The Only Future Is Living Small


this is what should be replacing the buildings at Yesler Terrace…
" values of the poor (which are far more urban than the family values of the middle-class),..."

And you know this based on what? I'm not saying it might not be true but I'm also saying I don't believe they are that different in what they might want for their children.

And Vulcan? These are the folks who are pressuring the school district for a downtown school and yet between them and Amazon haven't really raised a finger to make it happen. They expect a financially challenged, over-capacity district to cater to their needs. I wouldn't trust them at all.

I think you mean "dominate," not "dominant" in the first sentence. Nice post. I agree the the lack of children in videos like the second one is a problem. Also how about the cost of that place? Jeez. Ikea does a lot more to bring small living to the masses than guys like this expensive moving walls. I'm reminded of the beginning of An American in Paris. I'd say that Gene Kelly had a more realistic approach to small living than mister fancy NY guy in soho.…
1. vulcan will use the same lego block recta ngular building styles that rise straight up beside cramped sidewalks and without any little porticos, places for benches, miniplazas or urban amenity. (Note, by plaza or amenity I mean things like the well used vest pocket parks in cobble hill brooklyn, or, say, washington square park or dupont circle, thronged with urbanites usuing the space.....not the faux rustic barren and empty way seattle does urban parks like horrible freeway park which no one uses...or desolate denny park....or the barren people less greenswards of the new south lake union park, just a few acres of nothing.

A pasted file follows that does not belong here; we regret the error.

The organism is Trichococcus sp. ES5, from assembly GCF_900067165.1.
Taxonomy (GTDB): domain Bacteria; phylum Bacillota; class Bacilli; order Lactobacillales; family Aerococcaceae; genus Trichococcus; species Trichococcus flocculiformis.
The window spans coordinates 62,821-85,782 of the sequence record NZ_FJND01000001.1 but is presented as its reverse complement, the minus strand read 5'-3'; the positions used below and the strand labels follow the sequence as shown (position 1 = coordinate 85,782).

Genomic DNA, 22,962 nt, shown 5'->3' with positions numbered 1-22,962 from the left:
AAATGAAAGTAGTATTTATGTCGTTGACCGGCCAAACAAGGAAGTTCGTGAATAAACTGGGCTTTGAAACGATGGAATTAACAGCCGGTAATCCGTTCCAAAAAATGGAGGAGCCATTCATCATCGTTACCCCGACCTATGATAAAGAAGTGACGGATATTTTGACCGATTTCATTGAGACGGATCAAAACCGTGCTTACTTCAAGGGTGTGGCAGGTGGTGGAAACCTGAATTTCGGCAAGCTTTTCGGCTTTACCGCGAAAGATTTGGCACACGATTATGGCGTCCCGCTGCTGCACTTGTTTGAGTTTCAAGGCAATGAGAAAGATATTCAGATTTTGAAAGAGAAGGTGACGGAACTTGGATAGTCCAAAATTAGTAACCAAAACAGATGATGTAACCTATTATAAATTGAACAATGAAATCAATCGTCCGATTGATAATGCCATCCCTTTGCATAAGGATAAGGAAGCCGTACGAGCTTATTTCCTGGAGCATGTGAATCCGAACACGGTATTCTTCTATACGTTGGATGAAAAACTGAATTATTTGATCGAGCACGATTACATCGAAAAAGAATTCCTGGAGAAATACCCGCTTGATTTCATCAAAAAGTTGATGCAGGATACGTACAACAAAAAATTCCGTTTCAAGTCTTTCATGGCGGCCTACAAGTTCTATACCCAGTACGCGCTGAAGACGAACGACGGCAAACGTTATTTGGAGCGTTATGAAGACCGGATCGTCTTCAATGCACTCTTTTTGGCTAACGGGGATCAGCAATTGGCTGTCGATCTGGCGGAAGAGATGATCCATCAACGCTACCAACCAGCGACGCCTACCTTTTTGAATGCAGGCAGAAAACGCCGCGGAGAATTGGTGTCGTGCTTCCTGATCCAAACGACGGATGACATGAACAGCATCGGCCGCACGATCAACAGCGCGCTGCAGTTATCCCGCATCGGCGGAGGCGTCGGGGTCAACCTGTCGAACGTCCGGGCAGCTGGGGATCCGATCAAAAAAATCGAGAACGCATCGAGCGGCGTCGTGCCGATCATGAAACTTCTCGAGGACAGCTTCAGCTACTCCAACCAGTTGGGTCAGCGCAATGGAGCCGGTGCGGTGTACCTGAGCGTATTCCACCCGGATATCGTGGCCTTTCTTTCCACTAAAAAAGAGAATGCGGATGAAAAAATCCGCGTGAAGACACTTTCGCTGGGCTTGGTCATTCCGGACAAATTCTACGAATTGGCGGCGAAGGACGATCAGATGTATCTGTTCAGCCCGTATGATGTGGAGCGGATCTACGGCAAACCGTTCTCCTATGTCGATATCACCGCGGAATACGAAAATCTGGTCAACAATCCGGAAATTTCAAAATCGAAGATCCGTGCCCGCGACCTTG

2. the buildings will create ugly canyons without street life.
3. i trust neither vulcan nor city planners.
4. perhaps they should go to an outer neighborhood of paris inside the city limits and simply copy a typical neighborhood of six story buildings with smaller apts. but ALSO cafes, a minisqaure and some freaking cafe tables spilling onto sidewalks without seattle style heavy handed rules about fencing in cafes. and make some spots for sitting and watching the other people. this isn't rocket science it's only been done in about 500 cities in europe and latin america and the caribbean, and yes, we have rain so some arcade type promenades that are covered around the sqaure would help a bit.
do people with money really want to live in a mixed income development? me thinks they'd rather move to bellevue...
@5 Lots of wealthy people live in townhouses near low-income housing in Chicago. The key to success is to build near downtown. So the answer is, yes, people with money really do want to live in mixed-income developments.
improving the moral character of poor people by exposing them directly to the ownership values of the middle-class

Yesler Terrace is mainly occupied by immigrants who already share "the ownership values of the middle class" and who aspire to actual ownership.